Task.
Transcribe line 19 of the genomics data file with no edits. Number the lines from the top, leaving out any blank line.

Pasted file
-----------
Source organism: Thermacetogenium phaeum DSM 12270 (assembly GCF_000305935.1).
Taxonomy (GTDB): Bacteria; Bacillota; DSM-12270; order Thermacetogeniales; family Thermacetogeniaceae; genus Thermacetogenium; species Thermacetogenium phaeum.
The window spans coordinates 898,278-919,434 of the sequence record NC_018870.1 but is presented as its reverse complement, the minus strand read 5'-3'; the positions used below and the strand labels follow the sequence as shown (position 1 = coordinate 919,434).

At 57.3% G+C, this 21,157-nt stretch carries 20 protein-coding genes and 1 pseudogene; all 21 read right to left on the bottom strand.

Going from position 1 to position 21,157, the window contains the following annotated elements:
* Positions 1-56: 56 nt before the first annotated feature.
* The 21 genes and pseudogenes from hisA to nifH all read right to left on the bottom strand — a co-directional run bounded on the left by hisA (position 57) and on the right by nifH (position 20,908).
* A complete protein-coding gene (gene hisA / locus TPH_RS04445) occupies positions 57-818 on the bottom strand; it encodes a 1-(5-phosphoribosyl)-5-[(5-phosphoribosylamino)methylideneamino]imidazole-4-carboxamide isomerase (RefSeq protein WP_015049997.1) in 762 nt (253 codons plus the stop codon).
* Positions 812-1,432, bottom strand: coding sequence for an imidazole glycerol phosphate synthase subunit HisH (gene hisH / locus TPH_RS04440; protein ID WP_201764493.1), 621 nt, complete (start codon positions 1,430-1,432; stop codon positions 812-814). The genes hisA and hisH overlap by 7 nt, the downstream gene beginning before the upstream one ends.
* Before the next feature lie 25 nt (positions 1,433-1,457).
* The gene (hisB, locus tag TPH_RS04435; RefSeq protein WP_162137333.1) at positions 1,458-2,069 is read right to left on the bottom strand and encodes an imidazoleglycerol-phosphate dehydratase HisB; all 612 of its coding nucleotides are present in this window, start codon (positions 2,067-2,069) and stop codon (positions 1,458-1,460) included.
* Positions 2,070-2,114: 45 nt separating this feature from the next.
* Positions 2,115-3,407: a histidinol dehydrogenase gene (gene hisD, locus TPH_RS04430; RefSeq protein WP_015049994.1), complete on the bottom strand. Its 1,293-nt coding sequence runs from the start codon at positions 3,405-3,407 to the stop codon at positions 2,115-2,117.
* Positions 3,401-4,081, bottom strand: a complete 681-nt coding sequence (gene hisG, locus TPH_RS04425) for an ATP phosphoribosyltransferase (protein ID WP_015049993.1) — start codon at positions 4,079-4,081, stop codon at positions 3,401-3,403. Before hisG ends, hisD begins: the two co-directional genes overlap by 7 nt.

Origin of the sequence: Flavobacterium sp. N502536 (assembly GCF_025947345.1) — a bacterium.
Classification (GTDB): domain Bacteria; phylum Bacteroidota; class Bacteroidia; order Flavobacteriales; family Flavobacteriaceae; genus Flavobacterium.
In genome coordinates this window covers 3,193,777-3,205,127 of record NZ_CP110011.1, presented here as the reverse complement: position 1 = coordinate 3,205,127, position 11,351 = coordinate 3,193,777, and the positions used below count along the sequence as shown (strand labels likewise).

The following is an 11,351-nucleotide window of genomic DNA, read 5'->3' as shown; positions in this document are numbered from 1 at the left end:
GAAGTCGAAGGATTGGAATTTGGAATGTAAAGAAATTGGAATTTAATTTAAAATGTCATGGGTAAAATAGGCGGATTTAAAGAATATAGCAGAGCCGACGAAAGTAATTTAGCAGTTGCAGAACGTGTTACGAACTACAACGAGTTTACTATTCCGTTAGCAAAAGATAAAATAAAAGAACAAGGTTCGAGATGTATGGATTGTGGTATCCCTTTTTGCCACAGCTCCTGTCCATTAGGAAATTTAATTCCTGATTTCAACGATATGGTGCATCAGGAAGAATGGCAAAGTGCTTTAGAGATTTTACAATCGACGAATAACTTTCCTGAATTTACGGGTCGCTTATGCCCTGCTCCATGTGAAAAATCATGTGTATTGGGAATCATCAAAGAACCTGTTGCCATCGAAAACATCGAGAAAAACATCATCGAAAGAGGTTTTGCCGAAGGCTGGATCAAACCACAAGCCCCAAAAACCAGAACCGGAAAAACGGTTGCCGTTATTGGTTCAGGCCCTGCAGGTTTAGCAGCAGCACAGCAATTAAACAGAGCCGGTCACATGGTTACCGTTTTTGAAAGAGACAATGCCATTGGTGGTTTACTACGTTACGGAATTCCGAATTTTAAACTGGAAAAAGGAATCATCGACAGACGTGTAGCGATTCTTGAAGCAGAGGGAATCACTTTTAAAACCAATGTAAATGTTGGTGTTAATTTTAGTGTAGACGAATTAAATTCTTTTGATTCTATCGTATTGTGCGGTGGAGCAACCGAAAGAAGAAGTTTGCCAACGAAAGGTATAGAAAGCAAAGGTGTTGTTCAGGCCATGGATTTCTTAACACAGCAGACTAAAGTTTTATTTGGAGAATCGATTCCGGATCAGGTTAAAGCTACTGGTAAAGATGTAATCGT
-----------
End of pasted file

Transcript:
GAAGTCGAAGGATTGGAATTTGGAATGTAAAGAAATTGGAATTTAATTTAAAATGTCATGGGTAAAATAGGCGGATTTAAAGAATATAGCAGAGCCGACGAAAGTAATTTAGCAGTTGCAGAACGTGTTACGAACTACAACGAGTTTACTATTCCGTTAGCAAAAGATAAAATAAAAGAACAAGGTTCGAGATGTATGGATTGTGGTATCCCTTTTTGCCACAGCTCCTGTCCATTAGGAAATTTAATTCCTGATTTCAACGATATGGTGCATCAGGAAGAATGGCAAAGTGCTTTAGAGATTTTACAATCGACGAATAACTTTCCTGAATTTACGGGTCGCTTATGCCCTGCTCCATGTGAAAAATCATGTGTATTGGGAATCATCAAAGAACCTGTTGCCATCGAAAACATCGAGAAAAACATCATCGAAAGAGGTTTTGCCGAAGGCTGGATCAAACCACAAGCCCCAAAAACCAGAACCGGAAAAACGGTTGCCGTTATTGGTTCAGGCCCTGCAGGTTTAGCAGCAGCACAGCAATTAAACAGAGCCGGTCACATGGTTACCGTTTTTGAAAGAGACAATGCCATTGGTGGTTTACTACGTTACGGAATTCCGAATTTTAAACTGGAAAAAGGAATCATCGACAGACGTGTAGCGATTCTTGAAGCAGAGGGAATCACTTTTAAAACCAATGTAAATGTTGGTGTTAATTTTAGTGTAGACGAATTAAATTCTTTTGATTCTATCGTATTGTGCGGTGGAGCAACCGAAAGAAGAAGTTTGCCAACGAAAGGTATAGAAAGCAAAGGTGTTGTTCAGGCCATGGATTTCTTAACACAGCAGACTAAAGTTTTATTTGGAGAATCGATTCCGGATCAGGTTAAAGCTACTGGTAAAGATGTAATCGT